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The Hong Kong Hangover

To Hong Kong! The border crossing from China, at Lo Wu.
To Hong Kong! The border crossing from China, at Lo Wu.
Get the Star Ferry across Victoria Harbour. Worth every penny.
Get the Star Ferry across Victoria Harbour. Worth every penny.
This is me with Franki and Japes, who let me commandeer their spare room for a few nights. The bloody legends.
This is me with Franki and Japes, who let me commandeer their spare room for a few nights. The bloody legends.
The view from the top of Victoria Peak. Decent on a misty day. Probs better when its clear...
The view from the top of Victoria Peak. Decent on a misty day. Probs better when its clear…
The back lanes of Mongkok, with the Ladie's Market selling blag bags and shoes.
The back lanes of Mongkok, with the Ladie’s Market selling blag bags and shoes.

I’m going to hazard a guess here: turning 30 isn’t necessarily something most people relish. Am I right? Am I right? I’m right, aren’t I? I think I’m right.

I’ll admit, I haven’t exactly spent the last year saying ‘Bloody hell, I can’t wait until I’m 30. That’s going to be such a great day for me. Who wants to be in their 20s anyway? Your 20s are so 1994.’

Well, last weekend, the inevitable finally happened. I went to bed one night in my 20s, and woke up the next morning in my 30s. I guess it’ll happen to us all at some point or other. Don’t say I didn’t warn you.

As it happened I was in Hong Kong when the ball finally dropped (no jokes please, I said ‘ball’, singular), staying with two wonderful friends of mine, Franki and her chap Japes. They live in Hong Kong, working as English teachers. As well as helping me negotiate that quite amazing city (not to mention letting me kip in their spare room for the weekend), they went so far as to throw a tremendously enjoyable flat party to “celebrate” this inauspicious day. I really can’t thank them enough, and only hope I can return the favour some day soon (and thanks also to their friend Jiyeon, who made me a blisteringly good birthday tiramisu).

Hong Kong itself is a stunning city. The differences between Hong Kong and China are palpable the moment you step foot over the border, the former having been governed by the British from 1842 until 1997, thus escaping the legacies of Maoist Communism that continue to reflect in the psyche of the mainland. This is a more easy going place. Its more cosmopolitan. I’m feeling around here for the right word to describe it… More liberal, perhaps? Less controlled? More open? Take your pick, I guess.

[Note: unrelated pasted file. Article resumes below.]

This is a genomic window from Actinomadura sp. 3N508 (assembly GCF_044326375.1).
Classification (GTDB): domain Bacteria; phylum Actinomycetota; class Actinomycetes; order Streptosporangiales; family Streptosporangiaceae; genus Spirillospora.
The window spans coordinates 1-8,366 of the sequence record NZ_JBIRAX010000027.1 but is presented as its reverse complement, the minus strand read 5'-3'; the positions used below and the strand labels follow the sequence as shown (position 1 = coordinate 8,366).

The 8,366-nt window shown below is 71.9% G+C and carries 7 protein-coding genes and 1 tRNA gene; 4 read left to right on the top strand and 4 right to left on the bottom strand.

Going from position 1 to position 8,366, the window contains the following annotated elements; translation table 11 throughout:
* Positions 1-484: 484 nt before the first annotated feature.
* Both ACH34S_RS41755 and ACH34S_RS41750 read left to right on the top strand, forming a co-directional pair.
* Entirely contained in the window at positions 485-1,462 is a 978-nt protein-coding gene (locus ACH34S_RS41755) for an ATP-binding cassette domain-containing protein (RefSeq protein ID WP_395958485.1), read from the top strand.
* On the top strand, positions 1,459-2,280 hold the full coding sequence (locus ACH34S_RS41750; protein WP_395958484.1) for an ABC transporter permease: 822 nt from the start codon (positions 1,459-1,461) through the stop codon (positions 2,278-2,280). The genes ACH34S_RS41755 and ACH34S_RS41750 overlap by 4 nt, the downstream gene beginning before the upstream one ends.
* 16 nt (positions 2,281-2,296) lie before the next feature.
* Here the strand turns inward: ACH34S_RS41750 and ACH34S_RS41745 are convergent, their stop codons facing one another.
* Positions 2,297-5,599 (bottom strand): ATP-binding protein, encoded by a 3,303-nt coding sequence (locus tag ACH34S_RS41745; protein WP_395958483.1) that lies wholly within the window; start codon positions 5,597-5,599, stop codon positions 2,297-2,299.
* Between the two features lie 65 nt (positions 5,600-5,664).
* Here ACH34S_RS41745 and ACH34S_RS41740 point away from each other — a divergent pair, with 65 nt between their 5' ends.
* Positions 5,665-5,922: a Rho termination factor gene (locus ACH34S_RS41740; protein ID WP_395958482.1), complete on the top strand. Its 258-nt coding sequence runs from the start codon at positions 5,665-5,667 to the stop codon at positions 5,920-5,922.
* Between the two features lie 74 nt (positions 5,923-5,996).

Don’t get me wrong, the chaos and the crowds remain, if anything becoming increasingly concentrated the further you venture into Hong Kong’s jungle metropolis. But the atmosphere is very subtly different from that of China, and in a refreshingly good way. Its also a more diverse place. The Hong Kong ex-pat community is thriving. You don’t feel like you stick out quite so much here.

It all makes this an easy place to travel. English is widely spoken. English signs are everywhere. The names of the streets echo the British occupation (for that is essentially what it was) – Queen’s Road, Connaught Road, Bonham Road. Locals are used to seeing Westerners knocking about. The stares that accompany travelling in China disappear in Hong Kong, making the whole experience more relaxing.

I enjoyed simply knocking around with Franki and Japes much of the time, eating Dim Sum and relaxing at home. But if you’re looking for tourist tips, my top one would be to go to the Hong Kong Museum of History. I’m often critical of museums (many of us History graduates are) as places which dumb down history, skate over controversies and present much of history as fact indomitable. And, yep, this museum had its own biases, as any museum does. It was also pretty weak on history before the 1800s, spending a bizarre amount of time focusing on the (entirely uninteresting) development of pre-historic rock formations before casually breezing over a few thousand years more history and arriving at the 1800’s opium wars.

But from here, I have to say, it gets pretty strong. If you want to learn about modern Hong Kong, to understand how the region has developed its dramatic city scape and its unique psychology, the History Museum works as a useful bite size introduction. I came away feeling like I’d actually learned something, and I’d highly recommend it.

As for other things to do that won’t break the bank (and getting into the museum costs less than a quid). A trip across Victoria Harbour too (or from) Kowloon costs just 20p, and at night will give you some of the most spectacular views on earth as the sky scrapers light up. Also worth a bash is the peak tram, which carts hoards of visitors up to Victoria Peak for a dramatic vista back across the city, harbor and beyond. I didn’t have such a clear day, alas, with a mist drifting in obscuring much of the view, but on a clear day you’ll be rewarded with some stunning scenery.

But, as with so many other places I’ve visited these last few weeks, the best way to soak up Hong Kong is to simply go and have a wander. Go for a walk, and see what you can find. Explore the back lanes of Mongkok; the night markets of Kowloon; and dodge the fellers trying to sell you anything from fake Rolexs to (supposedly less than fake) hash along the never ending bustle of Nathan Road. I’d say (because this is how I did it) that the best way to appreciate Hong Kong is to travel a few weeks in China first, to give you some real perspective on things and an appreciation of its unique qualities, but this is an eminently travelable place in its own right.

And if you’re looking for somewhere to finally leave behind your roaring twenties – well, Hong Kong is a pretty good bet, I think. You’ll be so engrossed in the city’s heady atmosphere, you won’t even notice the final onset of your wilting middle age…